Unless we pour out the warm coffee, whichever brand it may be, we simply won’t have room in our souls for the special brew that brings true satisfaction. In the case of this rich young man, the thing that was holding him back from the truly meaningful life he desired was his attachment to possessions, to money, to wealth.
Jesus explains this with a striking image. He says that “It is easier for a camel to pass through the eye of a needle than for one who is rich to enter the Kingdom of God.” A camel was one of the biggest animals known to the residents of Palestine at the time of Christ. And the eye of a needle is one of the smallest passageways that the unaided human eye can actually see through.
It’s a powerful image when taken literally.
But some biblical scholars point out that the image may also be taken in another way. In Jerusalem at the time there was a back door in the city walls, a small, short, narrow gate used mostly by locals, who called it “the eye of the needle.” When big merchant caravans came to the city for business, if they wanted to get in through this gate, they had to strip their camels bare – taking off all supply packs, saddles, and trade goods. Then they could lead them through on foot.
It is possible that we are like those merchants. Maybe we are loaded down with so many self-centered hopes, habits, and worries, that we are unable to enter into a deeper relationship with Jesus Christ. Maybe we still think that the right house, job, promotion, spouse, bank account, or award is going to fill our hearts with the happiness we long for.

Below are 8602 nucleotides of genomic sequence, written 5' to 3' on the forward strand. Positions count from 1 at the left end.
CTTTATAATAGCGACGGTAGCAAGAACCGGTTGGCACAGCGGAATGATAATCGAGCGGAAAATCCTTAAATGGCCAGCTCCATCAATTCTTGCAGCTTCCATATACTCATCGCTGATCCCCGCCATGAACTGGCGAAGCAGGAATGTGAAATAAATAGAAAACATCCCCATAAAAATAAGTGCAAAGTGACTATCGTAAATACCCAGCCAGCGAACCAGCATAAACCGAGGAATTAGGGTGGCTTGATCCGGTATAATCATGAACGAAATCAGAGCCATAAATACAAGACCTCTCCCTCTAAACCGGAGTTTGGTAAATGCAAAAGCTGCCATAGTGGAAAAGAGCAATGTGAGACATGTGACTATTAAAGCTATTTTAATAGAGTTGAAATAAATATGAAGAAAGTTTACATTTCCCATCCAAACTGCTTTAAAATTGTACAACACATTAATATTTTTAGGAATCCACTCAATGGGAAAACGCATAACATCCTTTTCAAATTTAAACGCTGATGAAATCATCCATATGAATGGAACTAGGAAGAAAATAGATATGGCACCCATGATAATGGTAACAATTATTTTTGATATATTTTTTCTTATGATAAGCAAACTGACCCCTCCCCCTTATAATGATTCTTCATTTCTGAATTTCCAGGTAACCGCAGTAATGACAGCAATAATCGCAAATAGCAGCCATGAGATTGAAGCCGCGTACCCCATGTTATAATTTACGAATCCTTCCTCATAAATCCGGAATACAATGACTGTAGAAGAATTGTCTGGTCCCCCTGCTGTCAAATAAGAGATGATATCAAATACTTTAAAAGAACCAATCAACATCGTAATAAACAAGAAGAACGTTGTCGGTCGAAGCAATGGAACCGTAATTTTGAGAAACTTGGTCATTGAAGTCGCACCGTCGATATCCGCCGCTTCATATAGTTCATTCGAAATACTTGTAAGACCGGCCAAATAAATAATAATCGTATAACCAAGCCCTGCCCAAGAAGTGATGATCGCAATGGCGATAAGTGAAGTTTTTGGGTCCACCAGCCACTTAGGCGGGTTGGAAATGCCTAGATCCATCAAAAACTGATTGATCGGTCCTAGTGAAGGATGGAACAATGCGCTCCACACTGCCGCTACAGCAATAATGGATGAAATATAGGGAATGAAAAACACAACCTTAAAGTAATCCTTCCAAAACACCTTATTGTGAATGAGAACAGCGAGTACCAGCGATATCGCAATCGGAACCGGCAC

It’s not that Jesus did not want us to have wealth; or that Jesus had a problem with wealthy people or that Jesus wanted us to feel guilty if we have accumulated a lot of wealth. He does not care about the size of your 401(k), or your stock portfolio or how many ounces of silver or gold you may have purchased.
What he does care about is first and foremost the importance you attach to that wealth. Is it the most important thing in your life besides the ones you love? If it is, there is something askew in your priorities. Secondly he cares about what you do with your wealth. He expects that, first and foremost you will take care of yourself and those you love. But if it stops there then, once again, something is askew. Because you know, as well as I do, that he calls us to not only be servant to one another but to care for one another and caring means helping those in need.
Material possessions may bring us a degree of comfort but they do not bring us closer to God. Those things must take second place to our friendship with Jesus Christ; because in him alone can we find the inner peace, meaning, and strength we so ardently desire.
As we contemplate this Gospel, let’s consider what’s hindering our progress along the path of wisdom, the path of drawing closer to God. That path calls for us to be Christ centric in all that we do and say. When that happens, the eye of the needle becomes an easy place for us to pass through.